Walking Japan

The Road: Temples, traditional inns—and the occasional vending machine—greet walkers on an ancient Japanese highway connecting Kyoto and Tokyo.
A group of hikers on Japan’s Nakasendo Way pass one of the many wooden signs designating the route of the ancient and largely forgotten highway from Kyoto to Tokyo. Photo by Peter Mandel

[dropcap]T[/dropcap]he moon in Japan is not like our moon.  There is no man in there, for one thing.  No man, no horn, no cow.

It is night time in Kyoto and Shima Enomoto, one of my guides, is pointing up.  “Can you see it?” she asks.  “Rabbit making a rice cake.”  She laughs.  “Almost a cartoon.”

“Maybe it will take some time,” I say, looking above rows of buildings, trees with buds about to unwrap, and signs that flash their avenue colors into fire.  “Tomorrow we will be on the road,” I say.  “I’ll look again.”

It is only day one of my trip, and already life feels strange.  It could be jet lag, but the idea of walking fields and mountains and ending up in Tokyo, doesn’t strike me as realistic.  But this is the plan.

Walk Japan’s 11-day Nakasendo Way tour will guide my group along the route of an ancient and largely forgotten highway.  Dating back to the 7th century, Japan’s Nakasendo was a path for shoguns, pilgrims, and samurai—not to mention average travellers like we are—who wore out pair after pair of straw sandals on the rolling terrain.

Studded with Shinto shrines, and statues of deities charged with watching over those on the road, the Nakasendo reached the peak of its usefulness and romance during Japan’s Edo Period (1603-1868) before steam trains and paved roads changed the pace of travel.  This was a stable time for Japan, under Tokugawa rule.  Arts like Haiku, woodblock printing, bonsai, and Kabuki theatre flourished in the larger cities.  Since the Nakasendo linked two of the biggest, speeding commerce and messages, it was at the heart of this Japanese golden age.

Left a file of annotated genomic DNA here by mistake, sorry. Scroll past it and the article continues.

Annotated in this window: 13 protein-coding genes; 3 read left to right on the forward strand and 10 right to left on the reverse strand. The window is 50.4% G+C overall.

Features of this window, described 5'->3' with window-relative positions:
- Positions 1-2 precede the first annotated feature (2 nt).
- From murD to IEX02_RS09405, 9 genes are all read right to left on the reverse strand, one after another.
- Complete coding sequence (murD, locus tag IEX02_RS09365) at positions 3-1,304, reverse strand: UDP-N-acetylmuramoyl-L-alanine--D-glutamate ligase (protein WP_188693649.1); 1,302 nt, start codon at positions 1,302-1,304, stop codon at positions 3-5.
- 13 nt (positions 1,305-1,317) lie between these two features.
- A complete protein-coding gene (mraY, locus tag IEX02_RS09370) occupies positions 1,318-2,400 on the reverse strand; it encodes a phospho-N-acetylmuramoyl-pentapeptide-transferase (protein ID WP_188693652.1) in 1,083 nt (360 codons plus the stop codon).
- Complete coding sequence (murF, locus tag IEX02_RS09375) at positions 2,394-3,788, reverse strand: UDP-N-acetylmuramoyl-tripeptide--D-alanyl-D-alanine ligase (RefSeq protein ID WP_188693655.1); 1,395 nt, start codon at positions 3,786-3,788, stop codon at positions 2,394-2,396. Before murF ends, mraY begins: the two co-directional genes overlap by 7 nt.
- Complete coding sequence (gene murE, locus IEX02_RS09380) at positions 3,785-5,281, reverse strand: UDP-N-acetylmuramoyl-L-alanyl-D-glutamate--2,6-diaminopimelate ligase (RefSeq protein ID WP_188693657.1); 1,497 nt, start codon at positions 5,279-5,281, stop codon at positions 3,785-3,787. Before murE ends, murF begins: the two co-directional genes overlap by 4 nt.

One of the most exciting parts of the walk for me is the chance to spend some nights at wayside inns known as ryokan or, when simpler, as minshuku.  I once helped to compile a book about the world’s oldest family firms and these traditional hostels popped up in the research again and again.

Sure enough, after trudging through bamboo forests during our first day on the road, we turn in at Masuya Inn in the village of Sekigahara—a minshuku which, we’re told, has been in business for more than eight centuries.  Guest rooms at the inn are carved out by sliding panels made of wood and rice paper, and under our not-very-cushiony futons are floors that have been spread with tatami matting.  No shoes are allowed inside and there are special plastic slippers for use only in the bathrooms.

Staying here helps us to immerse ourselves in being part of a group.  As will be the case on other nights, we dine at the inn, slipping on robes called yukata and curling up tired legs under the knee-high communal table.  One by one, we take turns in the Japanese-style bath, lowering ourselves into a cedar-edged tureen of steaming water and wallowing there until road-tight muscles uncoil.